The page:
ReviewPalm oil, poster child for globalisation’s wrongs, and its part in forest destruction, modern slavery and the obesity epidemic
- How can cultivating a seemingly benign commodity, present in half the food Americans eat, be responsible for so many ills, Jocelyn Zuckerman asks in Planet Palm
- She traces its roots in ruthless colonialism and growth at the hands of rapacious multinationals, and asks if Covid-19 has awoken us to its pernicious effects
Planet Palm by Jocelyn C. Zuckerman, pub. The New Press
The first time my mind turned to the problem of palm oil was during the summer of 2015, when international headlines described a greasy, black cloud improbably covering much of Southeast Asia. Billowing, acrid smoke from Indonesian wildfires cloaked the region, choking cities and people from Sumatra to Singapore, up the Malaysian peninsula as far north as southern Thailand.
The infernos swallowed more than 2.6 million hectares of jungle and other land – an area more than 20 times the area of Hong Kong – obliterating habitat for orangutans and other endangered wildlife and spewing tonnes of greenhouse gases into the sky. An arid El Niño fed and fanned the flames, but the disaster’s origin had none of the same natural innocence: most of the fires, it turns out, were lit by oil palm farmers turning wilderness into palm groves.
The story of how a commodity as seemingly benign as vegetable oil could cause such a world-altering conflagration – and several other evils besides – is at the heart of Planet Palm: How Palm Oil Ended Up in Everything – And Endangered the World, by award-winning American food journalist Jocelyn Zuckerman. The book, a product of years of research and incorporating material from some of the author’s earlier reporting, offers a mostly clear-eyed view of a food-industry darling gone wrong.
On a planet still reeling from the malignant worldwide reach of Covid-19, the book’s critical look at some of the worst shortcomings of globalisation is sure to find a sympathetic audience.
Palm oil, explains the author, is now one of the globe’s most common foodstuffs, present in about half of all products in American grocery stores and accounting for a third of total vegetable-oil consumption around the world. Its production has more than doubled in just the past 15 years, and oil palm plantations – mostly carved from wildlife-rich forests in Indonesia and Malaysia – now cover an area larger than Cambodia. Altogether, people now plough through 72 million tonnes of the stuff each year – about 9kg of palm oil per human – supporting a US$65 billion-a-year industry.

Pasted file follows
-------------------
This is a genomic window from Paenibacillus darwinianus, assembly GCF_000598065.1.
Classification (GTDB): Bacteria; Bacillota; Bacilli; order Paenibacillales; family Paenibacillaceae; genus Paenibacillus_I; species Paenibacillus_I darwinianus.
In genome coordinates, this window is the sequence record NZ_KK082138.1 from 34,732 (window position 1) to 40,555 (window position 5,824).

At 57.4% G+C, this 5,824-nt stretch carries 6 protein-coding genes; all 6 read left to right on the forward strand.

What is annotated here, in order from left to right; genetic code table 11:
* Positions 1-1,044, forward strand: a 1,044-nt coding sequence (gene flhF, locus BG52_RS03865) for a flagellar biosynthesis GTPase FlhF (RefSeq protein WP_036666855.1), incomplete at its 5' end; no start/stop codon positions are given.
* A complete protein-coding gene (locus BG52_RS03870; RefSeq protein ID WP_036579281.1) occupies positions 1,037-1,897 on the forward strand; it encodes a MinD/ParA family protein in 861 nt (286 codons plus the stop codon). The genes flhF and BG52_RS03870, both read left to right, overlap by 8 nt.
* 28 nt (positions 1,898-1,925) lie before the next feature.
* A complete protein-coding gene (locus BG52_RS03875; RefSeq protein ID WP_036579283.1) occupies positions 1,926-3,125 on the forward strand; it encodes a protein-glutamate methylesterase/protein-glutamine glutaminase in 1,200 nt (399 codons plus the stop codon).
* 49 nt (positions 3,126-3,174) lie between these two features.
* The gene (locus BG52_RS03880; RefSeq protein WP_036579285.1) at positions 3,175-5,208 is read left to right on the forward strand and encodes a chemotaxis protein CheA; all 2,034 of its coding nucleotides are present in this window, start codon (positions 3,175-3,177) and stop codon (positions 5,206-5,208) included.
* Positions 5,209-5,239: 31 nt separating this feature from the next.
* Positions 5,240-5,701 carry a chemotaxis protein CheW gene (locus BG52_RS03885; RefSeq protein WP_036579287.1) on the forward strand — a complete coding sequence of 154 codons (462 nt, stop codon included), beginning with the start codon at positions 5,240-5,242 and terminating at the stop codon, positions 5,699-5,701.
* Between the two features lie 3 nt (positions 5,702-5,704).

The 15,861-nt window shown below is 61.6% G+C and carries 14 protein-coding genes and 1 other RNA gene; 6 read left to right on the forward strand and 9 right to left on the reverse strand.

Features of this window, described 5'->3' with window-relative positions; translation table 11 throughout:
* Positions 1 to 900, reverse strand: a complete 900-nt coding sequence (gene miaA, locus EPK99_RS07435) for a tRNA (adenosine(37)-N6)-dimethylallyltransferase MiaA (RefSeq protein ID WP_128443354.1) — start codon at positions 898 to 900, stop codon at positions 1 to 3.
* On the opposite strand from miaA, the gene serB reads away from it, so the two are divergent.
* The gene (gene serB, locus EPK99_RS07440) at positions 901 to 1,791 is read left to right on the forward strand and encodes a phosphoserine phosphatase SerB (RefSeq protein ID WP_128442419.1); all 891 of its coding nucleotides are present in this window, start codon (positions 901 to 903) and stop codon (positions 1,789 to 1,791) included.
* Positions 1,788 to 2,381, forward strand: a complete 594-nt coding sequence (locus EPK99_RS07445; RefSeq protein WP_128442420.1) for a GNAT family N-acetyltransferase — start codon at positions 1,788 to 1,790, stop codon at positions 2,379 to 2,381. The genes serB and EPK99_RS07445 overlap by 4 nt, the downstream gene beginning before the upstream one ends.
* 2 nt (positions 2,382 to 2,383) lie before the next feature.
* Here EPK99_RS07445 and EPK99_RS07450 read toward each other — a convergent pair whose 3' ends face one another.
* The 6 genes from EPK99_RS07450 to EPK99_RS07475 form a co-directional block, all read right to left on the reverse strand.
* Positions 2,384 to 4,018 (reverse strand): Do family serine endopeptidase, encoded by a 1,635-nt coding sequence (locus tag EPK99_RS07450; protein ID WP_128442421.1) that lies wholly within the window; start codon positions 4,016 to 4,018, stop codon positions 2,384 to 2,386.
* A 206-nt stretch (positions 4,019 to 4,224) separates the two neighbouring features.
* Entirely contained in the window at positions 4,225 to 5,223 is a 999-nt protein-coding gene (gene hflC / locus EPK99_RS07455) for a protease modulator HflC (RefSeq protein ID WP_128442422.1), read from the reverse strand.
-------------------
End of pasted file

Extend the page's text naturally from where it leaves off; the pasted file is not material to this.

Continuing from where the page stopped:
As Zuckerman describes it, palm oil is big business, and seems to have traded its ruthless colonial past for a rapacious multinational present. The author travels, both literally and figuratively, to the industry’s origin in the Niger Delta where, at the beginning of the previous century, British soap maker William Lever exploited West African tribesmen and their native oil palm tree to build Unilever, one of the world’s leading producers of food and consumer goods.
She recounts how the growing popularity of palm oil in everything from margarine to soap to biofuel inspired Indonesia and Malaysia to cultivate the African tree as a key pillar to their economies.
Zuckerman’s main interests, however, are the terrible costs of that success. She documents these in successive chapters. While the bloodstained imperial past of palm oil is no surprise (given the industry’s West African origins), her descriptions of present-day labour abuse, union-busting violence and even slavery are staggering. She describes the health crises – obesity, diabetes and heart disease – now sweeping India and other developing nations that increasingly use palm oil to make deep-fried snacks and processed food.
She visits Sumatra, where the cancer-like spread of palm plantations is destroying some of the planet’s richest biodiversity hotspots. The burning of forests to make way for palm groves incinerates layers of carbon-storing peat along the way. The 2015 fires alone are thought to have added, in two months, the greenhouse-gas equivalent of all of Canada’s emissions for a year.
Meanwhile, as a few food companies, grocery chains and civil society groups grow wise to the problem, the palm oil business has circled its wagons and launched vigorous counter-attacks. A 2019 World Health Organisation report compared these tactics to those used by the dark forces of tobacco and alcohol businesses.
As a portrait of the industry, Palm Planet reads like the unveiling of Dorian Gray’s picture; the ugly image gets uglier. Zuckerman, however, remains hopeful. She describes the positive results of pressure by groups such as the Rainforest Action Network on the industry. She is optimistic that the tragedy of Covid-19, in particular, has turned scrutiny on the links between forest loss and the resulting human-wildlife contact responsible for animal diseases jumping to people.
“The pandemic reminds us with each slowly passing month,” she writes, “just how colossally we’ve screwed up our relationship with the natural world.”
Zuckerman’s book is a timely call to heed that reminder and to finally set right screw-ups such as the palm oil industry.